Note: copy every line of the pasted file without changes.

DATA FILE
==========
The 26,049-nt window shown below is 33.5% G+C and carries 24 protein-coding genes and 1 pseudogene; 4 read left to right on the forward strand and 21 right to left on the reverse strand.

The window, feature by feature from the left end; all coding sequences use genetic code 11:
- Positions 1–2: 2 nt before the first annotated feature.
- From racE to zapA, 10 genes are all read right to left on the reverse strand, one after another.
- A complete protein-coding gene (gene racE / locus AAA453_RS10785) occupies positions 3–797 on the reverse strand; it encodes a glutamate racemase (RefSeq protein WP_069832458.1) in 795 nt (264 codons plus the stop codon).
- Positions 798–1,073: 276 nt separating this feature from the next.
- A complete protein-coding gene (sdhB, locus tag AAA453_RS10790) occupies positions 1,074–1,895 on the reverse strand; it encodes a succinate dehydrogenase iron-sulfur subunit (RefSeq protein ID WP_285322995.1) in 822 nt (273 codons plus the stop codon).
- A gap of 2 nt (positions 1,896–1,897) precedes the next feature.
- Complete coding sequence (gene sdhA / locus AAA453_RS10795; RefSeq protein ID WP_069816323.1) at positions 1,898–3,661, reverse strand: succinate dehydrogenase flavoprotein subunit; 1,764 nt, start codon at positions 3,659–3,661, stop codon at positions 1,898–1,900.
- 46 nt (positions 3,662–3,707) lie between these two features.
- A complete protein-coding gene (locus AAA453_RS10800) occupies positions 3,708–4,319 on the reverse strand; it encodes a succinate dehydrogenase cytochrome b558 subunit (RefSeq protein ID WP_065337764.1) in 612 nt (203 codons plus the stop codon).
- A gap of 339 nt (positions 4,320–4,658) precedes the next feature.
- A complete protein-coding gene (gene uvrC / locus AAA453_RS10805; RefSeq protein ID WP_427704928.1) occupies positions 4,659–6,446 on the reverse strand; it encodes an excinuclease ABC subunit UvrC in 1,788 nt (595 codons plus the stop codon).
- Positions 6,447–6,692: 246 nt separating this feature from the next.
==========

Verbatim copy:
The 26,049-nt window shown below is 33.5% G+C and carries 24 protein-coding genes and 1 pseudogene; 4 read left to right on the forward strand and 21 right to left on the reverse strand.

The window, feature by feature from the left end; all coding sequences use genetic code 11:
- Positions 1–2: 2 nt before the first annotated feature.
- From racE to zapA, 10 genes are all read right to left on the reverse strand, one after another.
- A complete protein-coding gene (gene racE / locus AAA453_RS10785) occupies positions 3–797 on the reverse strand; it encodes a glutamate racemase (RefSeq protein WP_069832458.1) in 795 nt (264 codons plus the stop codon).
- Positions 798–1,073: 276 nt separating this feature from the next.
- A complete protein-coding gene (sdhB, locus tag AAA453_RS10790) occupies positions 1,074–1,895 on the reverse strand; it encodes a succinate dehydrogenase iron-sulfur subunit (RefSeq protein ID WP_285322995.1) in 822 nt (273 codons plus the stop codon).
- A gap of 2 nt (positions 1,896–1,897) precedes the next feature.
- Complete coding sequence (gene sdhA / locus AAA453_RS10795; RefSeq protein ID WP_069816323.1) at positions 1,898–3,661, reverse strand: succinate dehydrogenase flavoprotein subunit; 1,764 nt, start codon at positions 3,659–3,661, stop codon at positions 1,898–1,900.
- 46 nt (positions 3,662–3,707) lie between these two features.
- A complete protein-coding gene (locus AAA453_RS10800) occupies positions 3,708–4,319 on the reverse strand; it encodes a succinate dehydrogenase cytochrome b558 subunit (RefSeq protein ID WP_065337764.1) in 612 nt (203 codons plus the stop codon).
- A gap of 339 nt (positions 4,320–4,658) precedes the next feature.
- A complete protein-coding gene (gene uvrC / locus AAA453_RS10805; RefSeq protein ID WP_427704928.1) occupies positions 4,659–6,446 on the reverse strand; it encodes an excinuclease ABC subunit UvrC in 1,788 nt (595 codons plus the stop codon).
- Positions 6,447–6,692: 246 nt separating this feature from the next.